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How to Make Flexible Seating Work for Your Unique Learners

"Flexible seating" is more than just a trend—it's something many teachers have been doing for years to meet their students' individual needs.

students in flexible seating arrangement

Long before “Flexible Seating” became a buzzword in education, there were teachers who implemented the concept in their classrooms. You might have even been one of them!

Don’t believe me? If you have done guided reading in your classroom, then you’ve probably had some sort of flexible seating available to your students, even without fancy furniture.

The term “flexible seating” has morphed into the idea that teachers must have fun and elaborate equipment like couches, cafe tables, and stools. And many terrific teachers have struggled over the fact that those items are expensive, and so they’re convinced they are somehow depriving their students of something important and necessary.

There is no hard data to support the use of stability balls, balance stools, or other alternate seating options. But teachers know their students, and they know what’s best for them.

"But I didn’t give my student an option; I provided an alternative seat to meet his needs."

Years ago I had a student “melt” in a traditional classroom chair. By the end of our work session, he would be so far down on his chair, he’d almost fall off. Of course, it had an impact on his work. I asked my administrator for stability balls to encourage him (and others) to improve core strength. I was so impressed with the difference that I’ve been an advocate of providing seating options ever since.

But I didn’t give my student an option; I provided an alternative seat to meet his needs.

Over the years I’ve added other seats to my classroom: ottomans, a dorm chair, stools, and office chairs. I’ve replaced most of my traditional desks with tables and placed them at different heights. With each of these adjustments, I’ve experienced varying degrees of success.

As with any changes teachers make in their classrooms, there must be an intentional outcome.

Look at the students in your class: are they particularly chatty? Quiet? Fidgety? Are there students who prefer to work alone? Students who would choose to read silently when they’re finished their work? Others who look for a classmate to work with?

Each of these descriptions provides teachers with an idea of what those students’ needs are.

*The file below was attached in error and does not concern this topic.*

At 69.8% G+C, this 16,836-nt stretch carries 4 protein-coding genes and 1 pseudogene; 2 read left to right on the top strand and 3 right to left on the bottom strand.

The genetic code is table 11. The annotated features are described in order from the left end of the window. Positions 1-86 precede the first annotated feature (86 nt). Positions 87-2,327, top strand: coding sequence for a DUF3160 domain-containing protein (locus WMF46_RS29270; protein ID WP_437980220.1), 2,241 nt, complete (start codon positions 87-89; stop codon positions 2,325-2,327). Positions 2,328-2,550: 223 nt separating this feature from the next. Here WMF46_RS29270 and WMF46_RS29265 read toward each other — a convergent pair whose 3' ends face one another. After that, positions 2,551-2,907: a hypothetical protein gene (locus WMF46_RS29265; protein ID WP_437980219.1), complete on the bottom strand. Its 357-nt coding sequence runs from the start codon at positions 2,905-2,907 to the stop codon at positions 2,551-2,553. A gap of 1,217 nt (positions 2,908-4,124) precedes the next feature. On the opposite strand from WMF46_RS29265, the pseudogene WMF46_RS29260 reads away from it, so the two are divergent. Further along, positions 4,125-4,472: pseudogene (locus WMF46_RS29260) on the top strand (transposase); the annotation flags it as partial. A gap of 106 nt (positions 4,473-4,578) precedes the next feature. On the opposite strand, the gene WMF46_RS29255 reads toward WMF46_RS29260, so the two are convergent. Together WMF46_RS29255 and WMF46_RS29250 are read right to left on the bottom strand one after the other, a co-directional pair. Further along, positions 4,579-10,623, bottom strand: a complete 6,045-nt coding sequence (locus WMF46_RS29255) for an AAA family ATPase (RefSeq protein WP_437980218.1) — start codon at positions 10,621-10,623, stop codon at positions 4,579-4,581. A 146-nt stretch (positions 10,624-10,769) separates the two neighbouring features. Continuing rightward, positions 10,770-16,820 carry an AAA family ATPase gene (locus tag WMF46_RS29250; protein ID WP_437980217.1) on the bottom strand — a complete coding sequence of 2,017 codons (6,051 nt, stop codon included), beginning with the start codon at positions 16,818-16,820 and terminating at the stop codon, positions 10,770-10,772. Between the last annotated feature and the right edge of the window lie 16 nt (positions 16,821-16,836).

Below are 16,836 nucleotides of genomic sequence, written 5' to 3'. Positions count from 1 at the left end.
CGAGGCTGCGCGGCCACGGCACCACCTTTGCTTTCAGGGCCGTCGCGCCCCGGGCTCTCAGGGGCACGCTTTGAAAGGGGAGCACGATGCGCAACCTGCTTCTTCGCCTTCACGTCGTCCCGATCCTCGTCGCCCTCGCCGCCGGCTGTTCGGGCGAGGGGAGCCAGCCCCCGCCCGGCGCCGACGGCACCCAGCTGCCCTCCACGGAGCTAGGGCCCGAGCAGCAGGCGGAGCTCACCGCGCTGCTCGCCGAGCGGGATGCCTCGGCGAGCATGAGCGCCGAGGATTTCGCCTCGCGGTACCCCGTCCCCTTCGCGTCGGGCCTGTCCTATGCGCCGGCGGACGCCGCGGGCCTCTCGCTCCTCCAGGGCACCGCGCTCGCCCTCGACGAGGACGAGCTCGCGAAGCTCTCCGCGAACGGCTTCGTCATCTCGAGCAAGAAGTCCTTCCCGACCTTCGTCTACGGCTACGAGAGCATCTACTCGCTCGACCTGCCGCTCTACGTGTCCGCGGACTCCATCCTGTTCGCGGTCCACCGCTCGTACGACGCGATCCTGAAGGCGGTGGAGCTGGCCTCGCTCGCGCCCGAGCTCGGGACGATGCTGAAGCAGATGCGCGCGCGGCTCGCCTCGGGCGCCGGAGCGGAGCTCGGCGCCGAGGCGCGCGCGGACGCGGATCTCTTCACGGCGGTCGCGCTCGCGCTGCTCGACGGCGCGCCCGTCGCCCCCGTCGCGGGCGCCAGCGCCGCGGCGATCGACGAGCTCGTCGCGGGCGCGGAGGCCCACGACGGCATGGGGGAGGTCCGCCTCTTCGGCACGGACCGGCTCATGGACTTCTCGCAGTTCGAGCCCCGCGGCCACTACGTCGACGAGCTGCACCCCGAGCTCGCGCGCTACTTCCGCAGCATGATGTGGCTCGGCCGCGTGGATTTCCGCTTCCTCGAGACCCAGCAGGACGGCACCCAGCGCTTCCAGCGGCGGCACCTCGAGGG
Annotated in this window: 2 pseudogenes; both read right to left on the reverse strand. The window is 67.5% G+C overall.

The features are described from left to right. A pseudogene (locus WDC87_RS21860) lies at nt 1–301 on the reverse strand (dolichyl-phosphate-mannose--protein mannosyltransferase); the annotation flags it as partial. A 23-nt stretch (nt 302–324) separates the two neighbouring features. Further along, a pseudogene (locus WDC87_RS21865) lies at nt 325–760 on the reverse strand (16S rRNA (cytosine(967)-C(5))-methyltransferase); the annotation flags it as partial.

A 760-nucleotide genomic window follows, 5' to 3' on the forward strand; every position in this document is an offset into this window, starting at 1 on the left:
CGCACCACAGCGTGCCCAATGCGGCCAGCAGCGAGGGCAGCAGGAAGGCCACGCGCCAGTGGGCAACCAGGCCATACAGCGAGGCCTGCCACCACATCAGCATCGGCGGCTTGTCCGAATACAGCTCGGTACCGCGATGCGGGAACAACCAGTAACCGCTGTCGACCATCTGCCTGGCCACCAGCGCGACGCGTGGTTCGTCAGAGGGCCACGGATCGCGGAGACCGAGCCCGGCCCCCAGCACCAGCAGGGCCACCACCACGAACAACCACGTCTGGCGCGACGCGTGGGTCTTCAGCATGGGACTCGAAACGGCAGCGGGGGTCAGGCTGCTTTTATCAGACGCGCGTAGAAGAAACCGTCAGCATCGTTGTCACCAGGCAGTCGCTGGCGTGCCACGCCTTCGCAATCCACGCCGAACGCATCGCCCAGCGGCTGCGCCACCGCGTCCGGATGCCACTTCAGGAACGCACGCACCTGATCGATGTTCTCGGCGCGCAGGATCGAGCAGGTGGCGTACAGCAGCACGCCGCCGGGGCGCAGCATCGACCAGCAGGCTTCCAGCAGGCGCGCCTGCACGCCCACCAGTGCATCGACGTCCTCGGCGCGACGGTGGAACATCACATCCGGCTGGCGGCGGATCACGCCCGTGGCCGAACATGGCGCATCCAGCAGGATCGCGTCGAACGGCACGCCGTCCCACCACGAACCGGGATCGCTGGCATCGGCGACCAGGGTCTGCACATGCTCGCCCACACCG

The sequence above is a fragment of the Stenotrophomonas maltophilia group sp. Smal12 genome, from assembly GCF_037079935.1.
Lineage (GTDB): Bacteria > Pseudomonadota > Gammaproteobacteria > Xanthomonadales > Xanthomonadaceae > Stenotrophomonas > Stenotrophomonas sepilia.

For kids who need to move, installing a thera-band on the feet of their chair might do the trick. For a petite child who needs the stability of putting her feet on the floor, using a foot stool could work. For a child with medical issues, a more traditional chair might be best. For a student who needs routines and consistency, a traditional desk could provide that. But these changes are intentional, rather than optional. Private conversations took place with any of my students who needed a particular seating “option.”

Even if you’ve never used thera-bands, foot stools, or stability balls, you’ve probably provided your students with options while working independently or in small groups. While doing guided reading in my third grade classroom, I give my students tasks such as writing, reading independently, or listening to reading while I work with my small group. I rarely assign seating because not every option is best for every student. My students have a choice throughout the day to sit where they choose, with the expectation that they're making the best choice to learn. We are never working on the same task for more than 25 minutes. If kids are in a popular seat, they understand that at the next transition to a new activity, they'll need to move to give someone else a chance. It's a process for some.

Each of your students has unique needs. While one person might do well in a dorm chair, another might fall asleep (it's happened!). Ball chairs are great for some, while others just bounce. Rolling chairs sound perfect, until one student starts spinning. It's not about FUN furniture, it's about functional furniture that meets the needs of your diverse learners. With some guidance from you, they have to learn what works for them.

What do you do for seating in your classroom, and how have you adjusted your setup over the years? Share with us on Instagram, Facebook, Twitter, Pinterest, and Google+.

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Want to read more from this author? Check out Amy's tips for managing student behavior, dealing with difficult parents, building a positive classroom community, or learn what special education teachers wish "regular" education teachers knew.

Author Bio:

Amy McKinney, M.Ed., is a third grade teacher in Pennsylvania. She has been teaching for eleven years, eight of them in special education. Her experience working with students with special needs has helped form her philosophy on teaching and collaborating with her colleagues. Follow her on Instagram: @theuniqueclassroom.

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